Changing Role of Governments

While the engagement of all stakeholders is crucial, governments play a central role in facilitating sustainable development. UN (2015) recognizes the critical role of governments in engaging citizens and stakeholders and providing them with relevant information on all aspects of sustainable development. Governments make a significant contribution to achieving the goals set by the UN’s agenda by establishing and implementing water quality policy frameworks and regulating the discharge of pollutants into the environment (UN, 2015). In general, governments’ central roles are policy development, regulation, facilitation, and internal sustainability management (Young & Dhanda, 2013). When developing policies, governments need to set and prioritize realistic goals aligned with the overall strategy to achieve sustainable development (Young & Dhanda, 2013). As facilitators, governments stimulate breakthroughs and set boundaries for other stakeholders by establishing clear criteria for governmental support and creating financial and non-financial incentives (Young & Dhanda, 2013). Under regulation, scholars understand all governments’ initiatives in legislation, administration, and enforcement used to set legal frameworks supporting sustainable development (Young & Dhanda, 2013). Finally, when managing internal sustainability, governments should promote social responsibility among all governmental bodies (Young & Dhanda, 2013). Currently, however, governments started to realize the wide variety of roles they play beyond the central ones described above.

Today, governments must form partnerships with other groups of stakeholders, including NGOs and the private sector. First, when cooperating with other stakeholders, governments need to help set vision and strategy to promote sustainable development (Young & Dhanda, 2013). Second, governments should continuously improve their environmental performance to set an example for other stakeholders (Kent, 2010). Third, governments need to create “open, competitive, and rightly framed markets that would include pricing of goods and services, dismantling subsidies, and taxing waste and pollution” (Young & Dhanda, 2013, p. 217). Fourth, governments should commit to fiscal reforms that amend businesses for their commitment to sustainable development goals (Young & Dhanda, 2013). Finally, governments should understand their role as a catalyst that should promote innovation on all levels, as sustainable development demands much change to be adopted (Young & Dhanda, 2013). Thus, the role of governments is shifting towards close cooperation with different stakeholders.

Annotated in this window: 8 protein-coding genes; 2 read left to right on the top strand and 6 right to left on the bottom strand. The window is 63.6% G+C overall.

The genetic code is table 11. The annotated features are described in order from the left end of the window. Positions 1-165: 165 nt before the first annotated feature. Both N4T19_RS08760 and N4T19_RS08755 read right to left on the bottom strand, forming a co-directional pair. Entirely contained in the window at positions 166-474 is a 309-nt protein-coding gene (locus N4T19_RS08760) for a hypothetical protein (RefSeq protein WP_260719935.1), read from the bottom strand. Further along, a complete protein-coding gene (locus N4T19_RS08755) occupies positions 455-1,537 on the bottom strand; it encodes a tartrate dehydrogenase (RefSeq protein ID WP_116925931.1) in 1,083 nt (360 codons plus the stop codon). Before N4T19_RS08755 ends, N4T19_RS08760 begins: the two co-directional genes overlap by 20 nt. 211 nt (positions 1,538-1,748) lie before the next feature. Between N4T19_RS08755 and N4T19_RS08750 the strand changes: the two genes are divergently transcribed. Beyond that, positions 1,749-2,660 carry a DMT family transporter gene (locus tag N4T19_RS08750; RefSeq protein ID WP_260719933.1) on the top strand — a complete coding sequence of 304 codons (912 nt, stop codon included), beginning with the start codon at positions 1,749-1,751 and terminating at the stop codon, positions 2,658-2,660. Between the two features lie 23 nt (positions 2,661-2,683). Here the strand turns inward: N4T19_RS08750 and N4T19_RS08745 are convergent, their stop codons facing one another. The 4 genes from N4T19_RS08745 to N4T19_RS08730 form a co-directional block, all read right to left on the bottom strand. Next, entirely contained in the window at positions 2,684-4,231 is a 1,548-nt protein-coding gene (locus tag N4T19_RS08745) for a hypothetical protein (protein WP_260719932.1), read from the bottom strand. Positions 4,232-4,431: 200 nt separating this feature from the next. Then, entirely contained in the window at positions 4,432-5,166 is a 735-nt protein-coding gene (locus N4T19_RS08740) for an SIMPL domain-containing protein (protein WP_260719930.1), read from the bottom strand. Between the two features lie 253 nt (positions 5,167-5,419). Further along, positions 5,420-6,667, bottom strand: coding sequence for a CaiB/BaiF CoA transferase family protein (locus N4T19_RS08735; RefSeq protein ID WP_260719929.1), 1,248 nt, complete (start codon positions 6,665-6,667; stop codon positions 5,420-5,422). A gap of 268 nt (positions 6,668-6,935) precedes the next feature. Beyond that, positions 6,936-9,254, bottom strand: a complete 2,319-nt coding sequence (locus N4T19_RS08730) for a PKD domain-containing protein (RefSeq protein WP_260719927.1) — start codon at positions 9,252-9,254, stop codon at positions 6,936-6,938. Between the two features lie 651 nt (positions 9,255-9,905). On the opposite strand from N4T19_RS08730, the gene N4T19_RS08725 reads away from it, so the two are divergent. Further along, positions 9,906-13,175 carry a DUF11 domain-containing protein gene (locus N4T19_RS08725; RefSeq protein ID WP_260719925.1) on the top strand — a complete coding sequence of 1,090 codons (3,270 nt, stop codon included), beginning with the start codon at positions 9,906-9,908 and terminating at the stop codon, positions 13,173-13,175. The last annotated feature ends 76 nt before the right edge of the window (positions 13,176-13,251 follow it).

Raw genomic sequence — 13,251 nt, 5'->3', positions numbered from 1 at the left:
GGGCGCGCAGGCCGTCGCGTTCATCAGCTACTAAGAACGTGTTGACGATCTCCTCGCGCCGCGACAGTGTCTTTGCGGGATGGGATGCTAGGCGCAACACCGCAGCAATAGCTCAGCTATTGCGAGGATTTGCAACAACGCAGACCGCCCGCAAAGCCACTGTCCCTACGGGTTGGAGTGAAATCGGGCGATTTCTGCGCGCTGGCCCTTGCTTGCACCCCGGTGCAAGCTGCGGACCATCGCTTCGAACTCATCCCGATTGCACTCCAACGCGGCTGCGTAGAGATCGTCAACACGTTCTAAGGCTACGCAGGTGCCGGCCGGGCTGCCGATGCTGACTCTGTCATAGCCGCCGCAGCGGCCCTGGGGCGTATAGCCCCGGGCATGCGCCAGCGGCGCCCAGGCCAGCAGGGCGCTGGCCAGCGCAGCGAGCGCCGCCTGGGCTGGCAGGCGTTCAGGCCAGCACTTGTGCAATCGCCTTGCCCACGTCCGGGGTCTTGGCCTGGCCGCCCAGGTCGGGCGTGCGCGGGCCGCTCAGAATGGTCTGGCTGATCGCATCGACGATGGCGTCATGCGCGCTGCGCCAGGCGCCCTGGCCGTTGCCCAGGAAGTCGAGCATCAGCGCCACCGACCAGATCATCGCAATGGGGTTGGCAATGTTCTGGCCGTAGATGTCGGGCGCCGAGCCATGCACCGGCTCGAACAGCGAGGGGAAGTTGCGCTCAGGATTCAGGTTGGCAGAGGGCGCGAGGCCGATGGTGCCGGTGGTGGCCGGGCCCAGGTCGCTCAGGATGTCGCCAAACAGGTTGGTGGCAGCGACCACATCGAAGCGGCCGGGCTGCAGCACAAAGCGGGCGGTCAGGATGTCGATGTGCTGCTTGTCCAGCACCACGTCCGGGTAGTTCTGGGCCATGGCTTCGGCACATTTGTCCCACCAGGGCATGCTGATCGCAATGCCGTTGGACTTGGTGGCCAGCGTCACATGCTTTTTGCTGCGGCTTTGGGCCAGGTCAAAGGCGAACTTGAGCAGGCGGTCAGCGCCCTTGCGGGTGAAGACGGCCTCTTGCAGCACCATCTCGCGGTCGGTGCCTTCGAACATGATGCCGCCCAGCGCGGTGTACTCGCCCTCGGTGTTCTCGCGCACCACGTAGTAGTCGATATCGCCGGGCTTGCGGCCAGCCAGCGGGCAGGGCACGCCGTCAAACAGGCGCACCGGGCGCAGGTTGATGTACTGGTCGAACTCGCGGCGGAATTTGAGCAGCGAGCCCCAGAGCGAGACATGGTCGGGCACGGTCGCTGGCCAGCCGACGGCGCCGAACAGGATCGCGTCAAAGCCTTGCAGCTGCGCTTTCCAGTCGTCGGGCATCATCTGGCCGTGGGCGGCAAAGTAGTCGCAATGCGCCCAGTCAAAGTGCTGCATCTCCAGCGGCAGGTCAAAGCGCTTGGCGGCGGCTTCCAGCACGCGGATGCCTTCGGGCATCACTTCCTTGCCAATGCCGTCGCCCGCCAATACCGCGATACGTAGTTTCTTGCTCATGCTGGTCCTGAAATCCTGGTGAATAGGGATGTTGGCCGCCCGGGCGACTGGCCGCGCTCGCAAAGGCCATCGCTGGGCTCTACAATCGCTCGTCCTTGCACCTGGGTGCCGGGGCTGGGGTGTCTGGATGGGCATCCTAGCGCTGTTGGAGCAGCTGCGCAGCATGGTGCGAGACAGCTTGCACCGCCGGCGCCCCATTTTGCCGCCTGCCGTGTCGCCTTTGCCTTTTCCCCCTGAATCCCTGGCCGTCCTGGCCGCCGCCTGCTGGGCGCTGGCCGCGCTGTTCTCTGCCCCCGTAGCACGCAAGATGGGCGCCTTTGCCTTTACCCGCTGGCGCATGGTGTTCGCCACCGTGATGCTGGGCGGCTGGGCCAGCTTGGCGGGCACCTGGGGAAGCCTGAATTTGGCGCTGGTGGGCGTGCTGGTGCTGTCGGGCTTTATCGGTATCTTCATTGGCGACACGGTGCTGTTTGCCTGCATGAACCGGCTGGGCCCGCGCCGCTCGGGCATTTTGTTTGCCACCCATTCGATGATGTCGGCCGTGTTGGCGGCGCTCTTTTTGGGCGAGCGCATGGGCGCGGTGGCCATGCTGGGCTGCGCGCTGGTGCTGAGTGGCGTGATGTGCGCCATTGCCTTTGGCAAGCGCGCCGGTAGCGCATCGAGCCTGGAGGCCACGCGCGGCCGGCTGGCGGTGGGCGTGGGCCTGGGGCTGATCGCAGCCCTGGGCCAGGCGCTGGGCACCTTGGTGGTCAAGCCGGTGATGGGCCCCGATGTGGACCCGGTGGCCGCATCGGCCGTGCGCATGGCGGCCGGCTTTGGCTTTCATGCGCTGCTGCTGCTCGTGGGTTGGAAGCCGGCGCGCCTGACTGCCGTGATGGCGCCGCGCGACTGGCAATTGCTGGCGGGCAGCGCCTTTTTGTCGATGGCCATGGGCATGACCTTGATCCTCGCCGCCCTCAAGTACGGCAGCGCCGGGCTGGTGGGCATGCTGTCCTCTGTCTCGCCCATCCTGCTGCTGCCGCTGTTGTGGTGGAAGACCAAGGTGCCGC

Non-government Organizations

One of the most controversial stakeholders in sustainable development is NGOs, as their role in sustainable development initiatives is unclear. NGOs include a wide variety of organizations, including private voluntary organizations, civil society organizations, and nonprofit organizations (Young & Dhana, 2013). While during the first sustainable development conferences organized by the UN acknowledged states as primary actors, current research started to accept the idea that the decision-making process is no longer the responsibility of governments (Pacheco-Vega, 2010). NGOs started to play a significant role in international conferences dedicated to sustainable development. NGOs play at least two vital roles in achieving sustainable development goals. First, they help other stakeholders draft resolutions that shape strategic goals and objectives (Pacheco-Vega, 2010). Second, NGOs can influence governments by lobbying sustainable development policies (Pacheco-Vega, 2010). However, evaluating the degree of NGOs’ influence on sustainable development is a challenging task that is yet to be achieved.

NGOs are believed to be one of the most active groups of partners playing supportive roles in the implementation of sustainable development initiatives (Muazu & Abdullahi, 2019). Simultaneously, they are more effective than governments “to get attached with the grass root level developmental initiatives” (Muazu & Abdullahi, 2019, p. 1). While numerous studies failed to evaluate many governments failed to acknowledge and appreciate the impact of NGOs on sustainable development, numerous studies confirm that their impact keeps growing worldwide (Muazu & Abdullahi, 2019). According to Sustainability Degrees (2014), influential NGOs that facilitate that achievement of sustainability goals outlined by the UN are Ceres, Conservation International, Doctors without Borders, Greenpeace, World Wildlife Fund (WWF), and others. All the organizations have different agenda supporting the achievement of one or several of the seventeen goals.

Ceres is a sustainability nonprofit organization that promotes sustainable business practices and solutions by working with companies around the world (Sustainability Degrees, 2014). The vision of the organization is to transform the economy to build a sustainable future (Ceres, 2020). The company developed a unique change theory that aims at moving investors, companies, policymakers, and other influencers to act on four global challenges: climate change, water scarcity and pollution, inequitable workplaces, and outdated capital market systems (Ceres, 2020). The company utilizes Ceres Roadmap for Sustainability as a comprehensive framework for leading change with a special commitment to inclusion and equity (Ceres, 2020).